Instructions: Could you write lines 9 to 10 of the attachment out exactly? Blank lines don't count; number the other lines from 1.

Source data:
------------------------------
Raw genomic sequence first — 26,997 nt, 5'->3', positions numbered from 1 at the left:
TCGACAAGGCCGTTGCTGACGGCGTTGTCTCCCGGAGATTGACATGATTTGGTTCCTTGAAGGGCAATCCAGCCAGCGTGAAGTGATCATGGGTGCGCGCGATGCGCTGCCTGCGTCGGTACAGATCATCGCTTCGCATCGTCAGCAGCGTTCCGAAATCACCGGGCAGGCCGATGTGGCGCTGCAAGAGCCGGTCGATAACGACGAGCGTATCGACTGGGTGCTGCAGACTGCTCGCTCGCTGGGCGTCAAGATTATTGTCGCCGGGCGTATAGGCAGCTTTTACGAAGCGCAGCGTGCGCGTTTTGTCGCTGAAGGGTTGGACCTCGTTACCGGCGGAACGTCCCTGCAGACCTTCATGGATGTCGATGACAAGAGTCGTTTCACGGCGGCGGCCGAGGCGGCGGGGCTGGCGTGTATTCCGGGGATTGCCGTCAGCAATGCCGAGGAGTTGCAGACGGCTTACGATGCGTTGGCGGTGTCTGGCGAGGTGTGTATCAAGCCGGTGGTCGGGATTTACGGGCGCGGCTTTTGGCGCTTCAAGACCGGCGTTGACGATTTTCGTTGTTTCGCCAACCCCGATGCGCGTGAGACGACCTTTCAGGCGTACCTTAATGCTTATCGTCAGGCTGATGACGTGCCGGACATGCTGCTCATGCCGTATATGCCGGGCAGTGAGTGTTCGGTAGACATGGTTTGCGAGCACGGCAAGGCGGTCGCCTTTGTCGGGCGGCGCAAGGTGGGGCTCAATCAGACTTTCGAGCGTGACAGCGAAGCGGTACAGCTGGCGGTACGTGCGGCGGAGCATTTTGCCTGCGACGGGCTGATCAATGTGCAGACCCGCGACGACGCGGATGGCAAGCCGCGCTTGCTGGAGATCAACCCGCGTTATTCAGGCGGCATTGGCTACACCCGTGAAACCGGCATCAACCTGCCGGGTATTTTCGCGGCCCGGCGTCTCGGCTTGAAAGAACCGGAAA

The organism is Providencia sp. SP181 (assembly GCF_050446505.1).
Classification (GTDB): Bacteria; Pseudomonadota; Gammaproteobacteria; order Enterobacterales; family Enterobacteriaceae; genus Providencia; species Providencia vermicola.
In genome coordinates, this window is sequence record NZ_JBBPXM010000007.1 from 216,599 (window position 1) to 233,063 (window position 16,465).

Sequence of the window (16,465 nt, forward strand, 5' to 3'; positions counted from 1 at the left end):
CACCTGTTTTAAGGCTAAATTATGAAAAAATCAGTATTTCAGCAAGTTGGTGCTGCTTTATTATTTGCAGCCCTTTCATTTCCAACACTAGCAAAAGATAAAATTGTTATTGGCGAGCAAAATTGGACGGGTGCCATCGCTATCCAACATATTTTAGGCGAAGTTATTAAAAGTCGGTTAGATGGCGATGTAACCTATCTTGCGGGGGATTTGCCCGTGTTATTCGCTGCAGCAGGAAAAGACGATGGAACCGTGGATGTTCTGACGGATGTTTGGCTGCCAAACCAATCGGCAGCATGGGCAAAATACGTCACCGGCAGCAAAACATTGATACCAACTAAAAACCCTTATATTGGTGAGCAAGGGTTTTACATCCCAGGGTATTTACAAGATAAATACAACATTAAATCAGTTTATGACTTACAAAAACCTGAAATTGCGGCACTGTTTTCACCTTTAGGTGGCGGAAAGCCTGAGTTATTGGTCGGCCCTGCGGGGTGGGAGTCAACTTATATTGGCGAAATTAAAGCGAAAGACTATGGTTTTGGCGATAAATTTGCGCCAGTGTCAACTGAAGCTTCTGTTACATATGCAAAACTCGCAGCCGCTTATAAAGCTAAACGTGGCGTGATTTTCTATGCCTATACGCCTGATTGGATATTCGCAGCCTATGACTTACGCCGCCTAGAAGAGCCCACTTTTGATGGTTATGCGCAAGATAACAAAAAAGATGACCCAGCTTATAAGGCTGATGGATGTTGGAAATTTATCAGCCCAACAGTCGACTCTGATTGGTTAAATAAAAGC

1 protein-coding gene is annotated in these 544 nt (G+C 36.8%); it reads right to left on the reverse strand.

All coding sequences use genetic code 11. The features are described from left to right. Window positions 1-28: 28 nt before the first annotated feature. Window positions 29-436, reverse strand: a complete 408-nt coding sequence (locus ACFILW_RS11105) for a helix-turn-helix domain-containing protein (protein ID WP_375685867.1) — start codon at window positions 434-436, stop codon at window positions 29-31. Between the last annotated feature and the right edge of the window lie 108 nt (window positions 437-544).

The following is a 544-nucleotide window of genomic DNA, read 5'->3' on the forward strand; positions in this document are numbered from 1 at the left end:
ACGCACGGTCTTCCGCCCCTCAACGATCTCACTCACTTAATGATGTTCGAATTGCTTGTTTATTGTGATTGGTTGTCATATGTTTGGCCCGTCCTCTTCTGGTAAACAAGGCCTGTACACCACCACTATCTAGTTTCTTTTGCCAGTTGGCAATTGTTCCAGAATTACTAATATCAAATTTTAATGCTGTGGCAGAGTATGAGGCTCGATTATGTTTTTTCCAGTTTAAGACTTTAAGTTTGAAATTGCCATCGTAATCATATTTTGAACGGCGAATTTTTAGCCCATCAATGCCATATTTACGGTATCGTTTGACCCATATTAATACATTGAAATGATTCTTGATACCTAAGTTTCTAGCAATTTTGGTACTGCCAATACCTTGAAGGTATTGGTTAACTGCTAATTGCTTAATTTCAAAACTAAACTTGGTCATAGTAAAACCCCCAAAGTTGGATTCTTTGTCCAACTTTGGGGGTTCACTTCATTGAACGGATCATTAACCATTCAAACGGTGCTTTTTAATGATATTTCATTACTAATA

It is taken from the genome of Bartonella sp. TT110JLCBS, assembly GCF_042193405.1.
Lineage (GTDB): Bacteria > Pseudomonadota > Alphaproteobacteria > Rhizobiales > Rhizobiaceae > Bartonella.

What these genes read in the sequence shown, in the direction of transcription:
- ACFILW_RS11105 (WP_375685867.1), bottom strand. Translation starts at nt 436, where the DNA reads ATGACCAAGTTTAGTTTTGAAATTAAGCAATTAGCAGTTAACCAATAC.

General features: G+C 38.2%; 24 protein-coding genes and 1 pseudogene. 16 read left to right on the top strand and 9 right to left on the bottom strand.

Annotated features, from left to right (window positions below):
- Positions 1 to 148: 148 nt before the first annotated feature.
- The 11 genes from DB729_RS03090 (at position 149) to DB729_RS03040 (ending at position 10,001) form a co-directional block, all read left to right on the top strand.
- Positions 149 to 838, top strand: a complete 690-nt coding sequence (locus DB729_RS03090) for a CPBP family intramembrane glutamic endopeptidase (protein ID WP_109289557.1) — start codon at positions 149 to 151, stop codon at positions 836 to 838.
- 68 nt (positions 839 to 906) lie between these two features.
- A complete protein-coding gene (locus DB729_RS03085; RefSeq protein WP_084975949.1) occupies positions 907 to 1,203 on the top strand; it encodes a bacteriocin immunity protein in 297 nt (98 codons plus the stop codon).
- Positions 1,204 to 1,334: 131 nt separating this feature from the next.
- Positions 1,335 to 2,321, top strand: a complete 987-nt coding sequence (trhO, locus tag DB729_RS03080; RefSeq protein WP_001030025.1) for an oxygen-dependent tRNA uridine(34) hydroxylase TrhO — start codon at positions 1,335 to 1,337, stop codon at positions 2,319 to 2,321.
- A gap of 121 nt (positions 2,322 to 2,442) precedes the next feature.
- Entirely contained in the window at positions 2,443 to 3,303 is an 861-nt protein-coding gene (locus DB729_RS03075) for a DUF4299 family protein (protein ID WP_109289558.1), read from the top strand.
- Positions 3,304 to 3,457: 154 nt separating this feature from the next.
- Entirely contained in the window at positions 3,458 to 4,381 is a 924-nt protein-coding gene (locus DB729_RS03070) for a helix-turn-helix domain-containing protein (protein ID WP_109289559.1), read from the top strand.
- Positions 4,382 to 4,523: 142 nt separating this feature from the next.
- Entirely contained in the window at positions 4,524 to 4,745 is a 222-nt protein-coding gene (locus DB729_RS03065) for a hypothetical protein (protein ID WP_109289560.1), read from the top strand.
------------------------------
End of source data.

All coding sequences use genetic code 11. The features are described from left to right. Window positions 1-28: 28 nt before the first annotated feature. Window positions 29-436, reverse strand: a complete 408-nt coding sequence (locus ACFILW_RS11105) for a helix-turn-helix domain-containing protein (protein ID WP_375685867.1) — start codon at window positions 434-436, stop codon at window positions 29-31. Between the last annotated feature and the right edge of the window lie 108 nt (window positions 437-544).

The following is a 544-nucleotide window of genomic DNA, read 5'->3' on the forward strand; positions in this document are numbered from 1 at the left end: